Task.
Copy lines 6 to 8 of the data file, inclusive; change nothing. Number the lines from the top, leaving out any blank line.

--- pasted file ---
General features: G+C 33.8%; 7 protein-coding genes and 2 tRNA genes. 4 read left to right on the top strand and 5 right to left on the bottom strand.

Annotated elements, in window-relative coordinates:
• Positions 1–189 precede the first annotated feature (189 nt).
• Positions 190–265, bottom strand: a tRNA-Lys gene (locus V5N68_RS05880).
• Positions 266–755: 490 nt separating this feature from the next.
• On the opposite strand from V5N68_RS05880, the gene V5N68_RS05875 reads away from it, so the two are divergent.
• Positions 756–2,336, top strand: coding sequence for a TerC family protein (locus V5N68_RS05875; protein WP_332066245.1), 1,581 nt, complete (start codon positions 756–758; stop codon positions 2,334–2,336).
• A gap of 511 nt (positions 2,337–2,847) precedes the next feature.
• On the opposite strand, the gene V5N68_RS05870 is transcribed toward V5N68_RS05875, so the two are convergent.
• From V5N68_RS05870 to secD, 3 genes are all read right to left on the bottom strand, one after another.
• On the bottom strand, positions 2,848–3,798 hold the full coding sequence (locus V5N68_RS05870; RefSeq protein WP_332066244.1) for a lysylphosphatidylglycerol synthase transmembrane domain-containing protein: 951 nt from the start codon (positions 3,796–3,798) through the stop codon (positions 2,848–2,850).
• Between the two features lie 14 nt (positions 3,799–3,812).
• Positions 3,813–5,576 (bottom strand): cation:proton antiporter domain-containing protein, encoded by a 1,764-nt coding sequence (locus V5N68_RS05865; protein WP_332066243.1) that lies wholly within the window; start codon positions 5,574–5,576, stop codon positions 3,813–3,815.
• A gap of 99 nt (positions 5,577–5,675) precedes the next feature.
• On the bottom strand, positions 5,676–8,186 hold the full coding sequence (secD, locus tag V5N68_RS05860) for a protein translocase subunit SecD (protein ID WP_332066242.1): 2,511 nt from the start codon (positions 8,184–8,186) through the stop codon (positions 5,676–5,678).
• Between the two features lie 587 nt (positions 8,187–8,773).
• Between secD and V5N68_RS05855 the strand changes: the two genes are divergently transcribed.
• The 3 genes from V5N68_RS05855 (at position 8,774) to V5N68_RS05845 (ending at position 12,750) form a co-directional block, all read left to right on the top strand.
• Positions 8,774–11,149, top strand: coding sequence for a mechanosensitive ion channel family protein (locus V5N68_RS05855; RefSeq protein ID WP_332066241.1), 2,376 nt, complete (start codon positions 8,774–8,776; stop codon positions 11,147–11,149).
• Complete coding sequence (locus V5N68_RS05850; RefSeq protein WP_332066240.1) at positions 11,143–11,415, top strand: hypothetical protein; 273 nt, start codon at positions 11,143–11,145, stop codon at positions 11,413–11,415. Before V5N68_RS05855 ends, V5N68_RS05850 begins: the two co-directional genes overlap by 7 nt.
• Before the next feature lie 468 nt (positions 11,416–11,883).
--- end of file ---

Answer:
• On the opposite strand from V5N68_RS05880, the gene V5N68_RS05875 reads away from it, so the two are divergent.
• Positions 756–2,336, top strand: coding sequence for a TerC family protein (locus V5N68_RS05875; protein WP_332066245.1), 1,581 nt, complete (start codon positions 756–758; stop codon positions 2,334–2,336).
• A gap of 511 nt (positions 2,337–2,847) precedes the next feature.